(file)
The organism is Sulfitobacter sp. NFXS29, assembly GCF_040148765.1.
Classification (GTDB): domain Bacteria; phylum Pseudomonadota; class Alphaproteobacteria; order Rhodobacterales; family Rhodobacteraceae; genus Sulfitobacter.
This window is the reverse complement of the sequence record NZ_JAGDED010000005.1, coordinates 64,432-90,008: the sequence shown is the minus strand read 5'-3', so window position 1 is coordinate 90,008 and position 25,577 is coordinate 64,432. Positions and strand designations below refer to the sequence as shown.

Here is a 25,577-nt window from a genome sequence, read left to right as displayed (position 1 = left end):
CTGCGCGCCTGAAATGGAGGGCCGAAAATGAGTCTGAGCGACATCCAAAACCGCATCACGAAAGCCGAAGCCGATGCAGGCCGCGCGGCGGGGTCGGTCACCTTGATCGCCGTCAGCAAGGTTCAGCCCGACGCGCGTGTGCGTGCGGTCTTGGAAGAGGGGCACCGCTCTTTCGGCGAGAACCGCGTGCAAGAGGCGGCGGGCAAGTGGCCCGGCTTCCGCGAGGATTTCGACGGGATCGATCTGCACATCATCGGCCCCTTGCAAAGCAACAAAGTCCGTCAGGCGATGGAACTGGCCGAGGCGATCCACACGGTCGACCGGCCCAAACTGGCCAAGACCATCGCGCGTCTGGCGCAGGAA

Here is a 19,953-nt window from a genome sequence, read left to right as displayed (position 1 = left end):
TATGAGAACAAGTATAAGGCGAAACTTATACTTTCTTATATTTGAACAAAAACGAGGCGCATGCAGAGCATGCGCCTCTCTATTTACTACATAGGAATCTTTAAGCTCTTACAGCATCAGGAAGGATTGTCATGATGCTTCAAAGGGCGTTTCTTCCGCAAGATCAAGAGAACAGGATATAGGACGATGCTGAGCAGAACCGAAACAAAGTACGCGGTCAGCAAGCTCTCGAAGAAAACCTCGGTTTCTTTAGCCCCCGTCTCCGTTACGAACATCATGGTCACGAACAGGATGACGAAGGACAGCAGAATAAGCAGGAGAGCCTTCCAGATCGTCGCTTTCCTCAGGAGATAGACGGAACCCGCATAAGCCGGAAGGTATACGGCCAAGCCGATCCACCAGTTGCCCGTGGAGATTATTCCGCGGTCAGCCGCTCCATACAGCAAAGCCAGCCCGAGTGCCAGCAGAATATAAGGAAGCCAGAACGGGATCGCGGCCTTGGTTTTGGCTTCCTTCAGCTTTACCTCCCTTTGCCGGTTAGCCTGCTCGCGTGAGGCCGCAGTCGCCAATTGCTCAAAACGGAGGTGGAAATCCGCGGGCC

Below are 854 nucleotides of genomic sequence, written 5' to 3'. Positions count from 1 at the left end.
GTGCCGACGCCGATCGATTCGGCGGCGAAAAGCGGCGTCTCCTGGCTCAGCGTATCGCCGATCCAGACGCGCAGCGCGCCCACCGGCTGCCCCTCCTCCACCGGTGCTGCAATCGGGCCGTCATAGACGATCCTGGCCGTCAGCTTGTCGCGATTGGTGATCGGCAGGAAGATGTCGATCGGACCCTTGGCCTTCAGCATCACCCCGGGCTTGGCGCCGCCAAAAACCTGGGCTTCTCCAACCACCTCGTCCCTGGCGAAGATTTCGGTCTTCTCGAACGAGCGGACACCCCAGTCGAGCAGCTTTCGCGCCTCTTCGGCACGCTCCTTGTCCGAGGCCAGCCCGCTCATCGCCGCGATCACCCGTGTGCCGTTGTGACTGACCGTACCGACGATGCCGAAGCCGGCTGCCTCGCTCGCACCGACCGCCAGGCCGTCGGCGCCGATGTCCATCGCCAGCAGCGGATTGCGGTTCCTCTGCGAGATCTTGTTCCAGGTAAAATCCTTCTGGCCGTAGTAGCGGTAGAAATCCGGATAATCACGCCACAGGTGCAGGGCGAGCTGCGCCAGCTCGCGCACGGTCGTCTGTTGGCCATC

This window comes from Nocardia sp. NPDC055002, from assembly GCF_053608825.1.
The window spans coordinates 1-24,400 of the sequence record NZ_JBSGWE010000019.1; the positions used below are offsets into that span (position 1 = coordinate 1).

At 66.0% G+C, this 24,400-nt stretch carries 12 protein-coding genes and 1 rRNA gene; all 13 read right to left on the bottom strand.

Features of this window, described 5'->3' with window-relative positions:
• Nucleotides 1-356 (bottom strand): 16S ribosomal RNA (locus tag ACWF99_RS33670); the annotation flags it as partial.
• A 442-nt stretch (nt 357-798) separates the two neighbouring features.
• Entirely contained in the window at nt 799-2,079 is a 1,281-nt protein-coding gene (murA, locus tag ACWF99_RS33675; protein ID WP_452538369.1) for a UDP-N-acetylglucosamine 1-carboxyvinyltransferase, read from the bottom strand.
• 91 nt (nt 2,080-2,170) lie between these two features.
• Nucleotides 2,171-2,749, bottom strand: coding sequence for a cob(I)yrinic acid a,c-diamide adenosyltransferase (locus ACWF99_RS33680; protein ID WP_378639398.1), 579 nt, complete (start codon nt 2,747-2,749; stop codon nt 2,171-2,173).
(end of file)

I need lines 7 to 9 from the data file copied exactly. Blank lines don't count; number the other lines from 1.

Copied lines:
TATGAGAACAAGTATAAGGCGAAACTTATACTTTCTTATATTTGAACAAAAACGAGGCGCATGCAGAGCATGCGCCTCTCTATTTACTACATAGGAATCTTTAAGCTCTTACAGCATCAGGAAGGATTGTCATGATGCTTCAAAGGGCGTTTCTTCCGCAAGATCAAGAGAACAGGATATAGGACGATGCTGAGCAGAACCGAAACAAAGTACGCGGTCAGCAAGCTCTCGAAGAAAACCTCGGTTTCTTTAGCCCCCGTCTCCGTTACGAACATCATGGTCACGAACAGGATGACGAAGGACAGCAGAATAAGCAGGAGAGCCTTCCAGATCGTCGCTTTCCTCAGGAGATAGACGGAACCCGCATAAGCCGGAAGGTATACGGCCAAGCCGATCCACCAGTTGCCCGTGGAGATTATTCCGCGGTCAGCCGCTCCATACAGCAAAGCCAGCCCGAGTGCCAGCAGAATATAAGGAAGCCAGAACGGGATCGCGGCCTTGGTTTTGGCTTCCTTCAGCTTTACCTCCCTTTGCCGGTTAGCCTGCTCGCGTGAGGCCGCAGTCGCCAATTGCTCAAAACGGAGGTGGAAATCCGCGGGCC

Below are 854 nucleotides of genomic sequence, written 5' to 3'. Positions count from 1 at the left end.
GTGCCGACGCCGATCGATTCGGCGGCGAAAAGCGGCGTCTCCTGGCTCAGCGTATCGCCGATCCAGACGCGCAGCGCGCCCACCGGCTGCCCCTCCTCCACCGGTGCTGCAATCGGGCCGTCATAGACGATCCTGGCCGTCAGCTTGTCGCGATTGGTGATCGGCAGGAAGATGTCGATCGGACCCTTGGCCTTCAGCATCACCCCGGGCTTGGCGCCGCCAAAAACCTGGGCTTCTCCAACCACCTCGTCCCTGGCGAAGATTTCGGTCTTCTCGAACGAGCGGACACCCCAGTCGAGCAGCTTTCGCGCCTCTTCGGCACGCTCCTTGTCCGAGGCCAGCCCGCTCATCGCCGCGATCACCCGTGTGCCGTTGTGACTGACCGTACCGACGATGCCGAAGCCGGCTGCCTCGCTCGCACCGACCGCCAGGCCGTCGGCGCCGATGTCCATCGCCAGCAGCGGATTGCGGTTCCTCTGCGAGATCTTGTTCCAGGTAAAATCCTTCTGGCCGTAGTAGCGGTAGAAATCCGGATAATCACGCCACAGGTGCAGGGCGAGCTGCGCCAGCTCGCGCACGGTCGTCTGTTGGCCATC